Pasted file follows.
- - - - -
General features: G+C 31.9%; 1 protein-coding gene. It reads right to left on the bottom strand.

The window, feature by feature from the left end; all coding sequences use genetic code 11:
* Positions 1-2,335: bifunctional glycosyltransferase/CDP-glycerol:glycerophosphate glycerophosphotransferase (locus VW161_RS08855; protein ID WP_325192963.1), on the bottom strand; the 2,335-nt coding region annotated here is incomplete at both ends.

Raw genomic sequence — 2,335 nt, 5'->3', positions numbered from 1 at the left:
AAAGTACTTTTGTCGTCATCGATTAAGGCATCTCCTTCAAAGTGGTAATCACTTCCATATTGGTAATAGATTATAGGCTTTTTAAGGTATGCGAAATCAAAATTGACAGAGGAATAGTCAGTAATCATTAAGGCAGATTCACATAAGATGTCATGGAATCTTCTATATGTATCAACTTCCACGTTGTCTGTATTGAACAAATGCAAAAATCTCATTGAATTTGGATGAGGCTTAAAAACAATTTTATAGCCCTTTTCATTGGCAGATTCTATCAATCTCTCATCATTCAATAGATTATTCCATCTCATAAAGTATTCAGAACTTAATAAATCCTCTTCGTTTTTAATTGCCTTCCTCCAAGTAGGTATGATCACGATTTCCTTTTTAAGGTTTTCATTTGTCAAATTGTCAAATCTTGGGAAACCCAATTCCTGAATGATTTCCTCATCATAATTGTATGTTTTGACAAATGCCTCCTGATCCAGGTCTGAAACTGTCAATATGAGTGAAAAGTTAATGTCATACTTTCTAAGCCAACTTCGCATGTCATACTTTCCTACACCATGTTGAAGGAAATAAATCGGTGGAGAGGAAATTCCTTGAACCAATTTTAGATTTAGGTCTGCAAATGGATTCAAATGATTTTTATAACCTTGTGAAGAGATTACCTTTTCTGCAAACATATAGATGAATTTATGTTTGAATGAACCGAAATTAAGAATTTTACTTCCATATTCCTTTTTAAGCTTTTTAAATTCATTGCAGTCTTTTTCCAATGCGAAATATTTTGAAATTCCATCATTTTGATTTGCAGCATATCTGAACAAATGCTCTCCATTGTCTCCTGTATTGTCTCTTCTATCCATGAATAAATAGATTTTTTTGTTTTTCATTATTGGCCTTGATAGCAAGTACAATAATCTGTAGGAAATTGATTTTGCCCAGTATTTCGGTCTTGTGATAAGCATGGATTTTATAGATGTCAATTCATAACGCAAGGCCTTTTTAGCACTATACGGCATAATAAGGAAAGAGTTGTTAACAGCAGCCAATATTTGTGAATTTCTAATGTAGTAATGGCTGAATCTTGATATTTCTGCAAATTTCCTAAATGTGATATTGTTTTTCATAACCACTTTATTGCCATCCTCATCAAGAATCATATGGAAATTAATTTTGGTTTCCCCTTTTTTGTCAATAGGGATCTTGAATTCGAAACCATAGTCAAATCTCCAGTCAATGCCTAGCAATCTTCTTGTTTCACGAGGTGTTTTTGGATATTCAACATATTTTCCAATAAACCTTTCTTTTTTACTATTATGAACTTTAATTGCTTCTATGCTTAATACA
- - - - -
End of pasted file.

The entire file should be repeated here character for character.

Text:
General features: G+C 31.9%; 1 protein-coding gene. It reads right to left on the bottom strand.

The window, feature by feature from the left end; all coding sequences use genetic code 11:
* Positions 1-2,335: bifunctional glycosyltransferase/CDP-glycerol:glycerophosphate glycerophosphotransferase (locus VW161_RS08855; protein ID WP_325192963.1), on the bottom strand; the 2,335-nt coding region annotated here is incomplete at both ends.

Raw genomic sequence — 2,335 nt, 5'->3', positions numbered from 1 at the left:
AAAGTACTTTTGTCGTCATCGATTAAGGCATCTCCTTCAAAGTGGTAATCACTTCCATATTGGTAATAGATTATAGGCTTTTTAAGGTATGCGAAATCAAAATTGACAGAGGAATAGTCAGTAATCATTAAGGCAGATTCACATAAGATGTCATGGAATCTTCTATATGTATCAACTTCCACGTTGTCTGTATTGAACAAATGCAAAAATCTCATTGAATTTGGATGAGGCTTAAAAACAATTTTATAGCCCTTTTCATTGGCAGATTCTATCAATCTCTCATCATTCAATAGATTATTCCATCTCATAAAGTATTCAGAACTTAATAAATCCTCTTCGTTTTTAATTGCCTTCCTCCAAGTAGGTATGATCACGATTTCCTTTTTAAGGTTTTCATTTGTCAAATTGTCAAATCTTGGGAAACCCAATTCCTGAATGATTTCCTCATCATAATTGTATGTTTTGACAAATGCCTCCTGATCCAGGTCTGAAACTGTCAATATGAGTGAAAAGTTAATGTCATACTTTCTAAGCCAACTTCGCATGTCATACTTTCCTACACCATGTTGAAGGAAATAAATCGGTGGAGAGGAAATTCCTTGAACCAATTTTAGATTTAGGTCTGCAAATGGATTCAAATGATTTTTATAACCTTGTGAAGAGATTACCTTTTCTGCAAACATATAGATGAATTTATGTTTGAATGAACCGAAATTAAGAATTTTACTTCCATATTCCTTTTTAAGCTTTTTAAATTCATTGCAGTCTTTTTCCAATGCGAAATATTTTGAAATTCCATCATTTTGATTTGCAGCATATCTGAACAAATGCTCTCCATTGTCTCCTGTATTGTCTCTTCTATCCATGAATAAATAGATTTTTTTGTTTTTCATTATTGGCCTTGATAGCAAGTACAATAATCTGTAGGAAATTGATTTTGCCCAGTATTTCGGTCTTGTGATAAGCATGGATTTTATAGATGTCAATTCATAACGCAAGGCCTTTTTAGCACTATACGGCATAATAAGGAAAGAGTTGTTAACAGCAGCCAATATTTGTGAATTTCTAATGTAGTAATGGCTGAATCTTGATATTTCTGCAAATTTCCTAAATGTGATATTGTTTTTCATAACCACTTTATTGCCATCCTCATCAAGAATCATATGGAAATTAATTTTGGTTTCCCCTTTTTTGTCAATAGGGATCTTGAATTCGAAACCATAGTCAAATCTCCAGTCAATGCCTAGCAATCTTCTTGTTTCACGAGGTGTTTTTGGATATTCAACATATTTTCCAATAAACCTTTCTTTTTTACTATTATGAACTTTAATTGCTTCTATGCTTAATACA